The Asian Development Bank (ADB) expects the Philippine economy to recover at least 4.5 percent this year. Followed by 5.5 percent in 2022.
The country’s gross domestic product (GDP) projections assume a modest fiscal expansion, primarily through infrastructure spending and social assistance. This news is according to the ADB report, Asian Development Outlook (ADO) 2021, released on Wednesday. ADO 2021 also believes the vaccination programmes and global economic recovery are playing a part in the Philippines GDP recovery.
“This does tell us that the economy is on recovery,” ADB Philippines Country Director Kelly Bird said in a virtual press briefing.
Bird said this year’s growth forecast factored in the reimposition of strict community quarantine in Metro Manila and some neighbouring provinces amid rising infections, which delayed the reopening of the economy.
ADB says region to recover
“(But) this is not unique to the Philippines. The same huge surges in the spread of the virus (happen) in most other countries,” he said.
The ADB made a 6.5-percent growth forecast for the Philippines last December.
Bird said new estimates range between 4 percent to 6.5 percent. The estimates reflect the heightened uncertainty about how the pandemic will unfold globally and domestically in 2021.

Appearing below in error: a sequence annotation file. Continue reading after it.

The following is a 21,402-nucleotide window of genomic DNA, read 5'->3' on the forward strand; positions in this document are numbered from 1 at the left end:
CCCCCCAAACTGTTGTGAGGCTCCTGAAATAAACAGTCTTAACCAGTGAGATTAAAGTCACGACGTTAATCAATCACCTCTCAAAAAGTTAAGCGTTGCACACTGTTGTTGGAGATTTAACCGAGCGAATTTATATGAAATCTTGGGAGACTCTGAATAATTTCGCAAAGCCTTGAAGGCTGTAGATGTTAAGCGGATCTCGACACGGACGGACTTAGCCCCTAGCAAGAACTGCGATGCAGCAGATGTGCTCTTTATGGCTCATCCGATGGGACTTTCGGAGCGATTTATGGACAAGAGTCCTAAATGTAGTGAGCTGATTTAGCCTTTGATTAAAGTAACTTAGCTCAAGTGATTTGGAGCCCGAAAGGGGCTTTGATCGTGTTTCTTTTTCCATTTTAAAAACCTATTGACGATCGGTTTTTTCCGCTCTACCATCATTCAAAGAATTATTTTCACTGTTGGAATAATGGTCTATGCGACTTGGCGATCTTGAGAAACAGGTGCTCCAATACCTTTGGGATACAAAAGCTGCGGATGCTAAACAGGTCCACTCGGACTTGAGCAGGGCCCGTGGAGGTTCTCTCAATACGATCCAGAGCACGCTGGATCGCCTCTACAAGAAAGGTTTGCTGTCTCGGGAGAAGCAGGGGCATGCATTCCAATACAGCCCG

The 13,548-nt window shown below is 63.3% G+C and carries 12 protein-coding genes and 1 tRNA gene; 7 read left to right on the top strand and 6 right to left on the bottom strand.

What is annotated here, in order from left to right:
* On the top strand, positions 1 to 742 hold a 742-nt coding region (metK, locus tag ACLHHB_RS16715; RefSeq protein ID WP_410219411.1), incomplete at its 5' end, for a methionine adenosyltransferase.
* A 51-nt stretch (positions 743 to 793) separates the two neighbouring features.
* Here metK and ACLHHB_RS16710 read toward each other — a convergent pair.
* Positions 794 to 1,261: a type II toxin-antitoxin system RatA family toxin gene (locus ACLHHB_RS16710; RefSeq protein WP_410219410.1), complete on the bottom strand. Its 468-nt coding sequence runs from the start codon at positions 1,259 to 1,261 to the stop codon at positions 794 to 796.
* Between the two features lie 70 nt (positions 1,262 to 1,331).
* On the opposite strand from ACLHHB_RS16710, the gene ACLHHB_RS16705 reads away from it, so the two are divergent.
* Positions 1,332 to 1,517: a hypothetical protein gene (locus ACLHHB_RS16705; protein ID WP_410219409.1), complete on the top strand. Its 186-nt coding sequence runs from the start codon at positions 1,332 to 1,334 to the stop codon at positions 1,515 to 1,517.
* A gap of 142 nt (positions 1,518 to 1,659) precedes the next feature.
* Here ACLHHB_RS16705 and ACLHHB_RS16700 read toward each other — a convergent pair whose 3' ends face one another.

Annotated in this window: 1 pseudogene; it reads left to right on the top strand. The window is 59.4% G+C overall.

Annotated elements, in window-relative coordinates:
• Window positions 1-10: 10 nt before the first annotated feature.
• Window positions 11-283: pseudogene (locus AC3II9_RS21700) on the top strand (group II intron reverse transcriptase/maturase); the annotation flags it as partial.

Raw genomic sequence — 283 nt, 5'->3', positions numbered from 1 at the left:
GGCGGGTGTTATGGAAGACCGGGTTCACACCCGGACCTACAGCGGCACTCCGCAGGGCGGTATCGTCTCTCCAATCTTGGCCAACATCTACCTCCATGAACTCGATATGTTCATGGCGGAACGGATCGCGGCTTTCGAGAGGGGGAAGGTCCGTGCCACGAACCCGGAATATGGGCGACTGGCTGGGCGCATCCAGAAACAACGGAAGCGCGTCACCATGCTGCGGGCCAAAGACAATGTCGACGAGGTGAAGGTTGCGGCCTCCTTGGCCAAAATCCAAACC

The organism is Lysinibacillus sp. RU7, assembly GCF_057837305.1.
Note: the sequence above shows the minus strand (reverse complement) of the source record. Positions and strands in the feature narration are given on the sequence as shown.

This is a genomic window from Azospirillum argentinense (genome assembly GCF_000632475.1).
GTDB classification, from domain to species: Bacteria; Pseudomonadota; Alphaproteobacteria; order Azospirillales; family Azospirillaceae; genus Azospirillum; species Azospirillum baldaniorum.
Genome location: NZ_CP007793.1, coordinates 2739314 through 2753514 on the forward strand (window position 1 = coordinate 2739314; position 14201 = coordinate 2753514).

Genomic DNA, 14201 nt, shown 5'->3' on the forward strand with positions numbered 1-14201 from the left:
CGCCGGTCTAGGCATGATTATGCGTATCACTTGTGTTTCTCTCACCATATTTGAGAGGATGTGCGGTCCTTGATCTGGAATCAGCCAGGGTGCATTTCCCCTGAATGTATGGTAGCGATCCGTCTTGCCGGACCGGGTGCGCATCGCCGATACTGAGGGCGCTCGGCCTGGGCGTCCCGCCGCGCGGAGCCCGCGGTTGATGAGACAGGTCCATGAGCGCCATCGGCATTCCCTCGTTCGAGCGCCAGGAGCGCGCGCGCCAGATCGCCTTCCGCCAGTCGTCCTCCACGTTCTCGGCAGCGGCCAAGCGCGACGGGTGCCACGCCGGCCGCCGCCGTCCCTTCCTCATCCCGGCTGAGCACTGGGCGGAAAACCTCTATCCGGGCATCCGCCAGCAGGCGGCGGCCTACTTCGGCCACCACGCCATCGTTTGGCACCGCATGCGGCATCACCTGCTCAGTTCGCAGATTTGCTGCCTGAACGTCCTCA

ADB said there were more construction activities at the end of the fourth quarter last year and this year. He says that as the economy reopens to there will be boosts in productivity. These will cause larger multiplier effects.
However, Bird said downside risks include the global shortages in vaccine supplies that can delay the Philippine national vaccine rollout. He also cited the Mandanas ruling may affect public spending in 2022.
The country’s GDP shrank a record 9.5 percent in 2020 as strict coronavirus restrictions caused a decline in economic activities.
Meanwhile, the ADB forecast the country’s inflation rate to rise to 4.1 percent this year, up from 2.6 percent in 2020, on the recent buildup of price pressures amid increasing global commodity prices and other supply-side factors, including African swine fever.
The ADB has a number of programs within the region. Above all, most of the economies in the region are slated to recover provided there is no resurgence of the pandemic.